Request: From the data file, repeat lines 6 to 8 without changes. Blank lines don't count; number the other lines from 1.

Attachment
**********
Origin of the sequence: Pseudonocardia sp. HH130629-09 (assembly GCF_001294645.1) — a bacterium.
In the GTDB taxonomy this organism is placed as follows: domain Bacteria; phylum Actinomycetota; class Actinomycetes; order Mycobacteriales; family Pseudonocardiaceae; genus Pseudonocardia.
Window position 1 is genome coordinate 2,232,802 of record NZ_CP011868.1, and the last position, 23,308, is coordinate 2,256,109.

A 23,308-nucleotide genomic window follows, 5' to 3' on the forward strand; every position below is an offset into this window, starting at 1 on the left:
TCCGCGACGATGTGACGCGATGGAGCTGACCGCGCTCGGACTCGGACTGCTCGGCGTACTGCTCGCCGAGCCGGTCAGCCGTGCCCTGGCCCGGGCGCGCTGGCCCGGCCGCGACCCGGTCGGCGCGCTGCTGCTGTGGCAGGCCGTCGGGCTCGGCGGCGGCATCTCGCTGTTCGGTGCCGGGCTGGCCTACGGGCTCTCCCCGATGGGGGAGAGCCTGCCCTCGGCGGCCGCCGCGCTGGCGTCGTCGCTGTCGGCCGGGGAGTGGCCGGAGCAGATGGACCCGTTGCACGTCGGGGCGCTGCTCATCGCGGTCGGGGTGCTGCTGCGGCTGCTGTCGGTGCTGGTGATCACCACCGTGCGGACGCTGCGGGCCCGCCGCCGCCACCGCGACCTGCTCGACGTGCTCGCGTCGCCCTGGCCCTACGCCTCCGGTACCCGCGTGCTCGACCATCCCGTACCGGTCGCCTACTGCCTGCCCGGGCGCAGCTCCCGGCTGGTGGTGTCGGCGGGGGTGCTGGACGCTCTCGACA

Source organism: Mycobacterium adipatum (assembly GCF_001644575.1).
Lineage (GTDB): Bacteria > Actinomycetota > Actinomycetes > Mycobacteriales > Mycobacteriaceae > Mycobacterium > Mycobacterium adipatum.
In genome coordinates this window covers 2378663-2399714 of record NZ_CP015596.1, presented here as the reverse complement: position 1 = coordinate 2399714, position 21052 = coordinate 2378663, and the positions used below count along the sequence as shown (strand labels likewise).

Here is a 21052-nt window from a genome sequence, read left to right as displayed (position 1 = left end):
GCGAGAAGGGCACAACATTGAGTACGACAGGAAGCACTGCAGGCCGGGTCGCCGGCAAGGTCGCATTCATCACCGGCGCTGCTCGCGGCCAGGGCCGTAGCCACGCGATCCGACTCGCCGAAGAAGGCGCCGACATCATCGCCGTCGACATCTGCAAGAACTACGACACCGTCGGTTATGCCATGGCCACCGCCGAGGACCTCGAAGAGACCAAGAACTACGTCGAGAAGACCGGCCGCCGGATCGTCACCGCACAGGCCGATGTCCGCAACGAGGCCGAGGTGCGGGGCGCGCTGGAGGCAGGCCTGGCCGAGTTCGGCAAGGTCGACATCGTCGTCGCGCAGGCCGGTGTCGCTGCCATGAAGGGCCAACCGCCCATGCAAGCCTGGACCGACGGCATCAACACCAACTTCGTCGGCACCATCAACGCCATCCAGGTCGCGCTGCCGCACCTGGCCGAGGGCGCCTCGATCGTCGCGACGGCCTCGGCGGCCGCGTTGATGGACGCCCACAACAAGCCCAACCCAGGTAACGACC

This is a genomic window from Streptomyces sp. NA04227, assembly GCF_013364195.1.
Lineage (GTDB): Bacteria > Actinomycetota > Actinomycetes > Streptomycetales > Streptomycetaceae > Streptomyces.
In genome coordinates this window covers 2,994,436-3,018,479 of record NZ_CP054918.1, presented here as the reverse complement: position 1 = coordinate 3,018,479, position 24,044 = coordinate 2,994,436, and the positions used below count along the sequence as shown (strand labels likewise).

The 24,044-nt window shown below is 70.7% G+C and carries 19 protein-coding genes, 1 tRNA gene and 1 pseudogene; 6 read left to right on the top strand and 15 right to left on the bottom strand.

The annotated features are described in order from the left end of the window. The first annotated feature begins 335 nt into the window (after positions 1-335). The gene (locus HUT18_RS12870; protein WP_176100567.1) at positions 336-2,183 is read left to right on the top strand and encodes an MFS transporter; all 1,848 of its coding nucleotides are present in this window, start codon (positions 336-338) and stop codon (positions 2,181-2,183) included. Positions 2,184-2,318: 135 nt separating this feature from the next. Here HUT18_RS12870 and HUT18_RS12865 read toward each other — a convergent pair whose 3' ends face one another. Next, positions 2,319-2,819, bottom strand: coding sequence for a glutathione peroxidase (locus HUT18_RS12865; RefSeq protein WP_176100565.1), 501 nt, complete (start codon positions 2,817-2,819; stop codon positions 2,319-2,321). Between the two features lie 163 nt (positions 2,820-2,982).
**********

Source organism: Mycobacterium adipatum (assembly GCF_001644575.1).
Lineage (GTDB): Bacteria > Actinomycetota > Actinomycetes > Mycobacteriales > Mycobacteriaceae > Mycobacterium > Mycobacterium adipatum.
In genome coordinates this window covers 2378663-2399714 of record NZ_CP015596.1, presented here as the reverse complement: position 1 = coordinate 2399714, position 21052 = coordinate 2378663, and the positions used below count along the sequence as shown (strand labels likewise).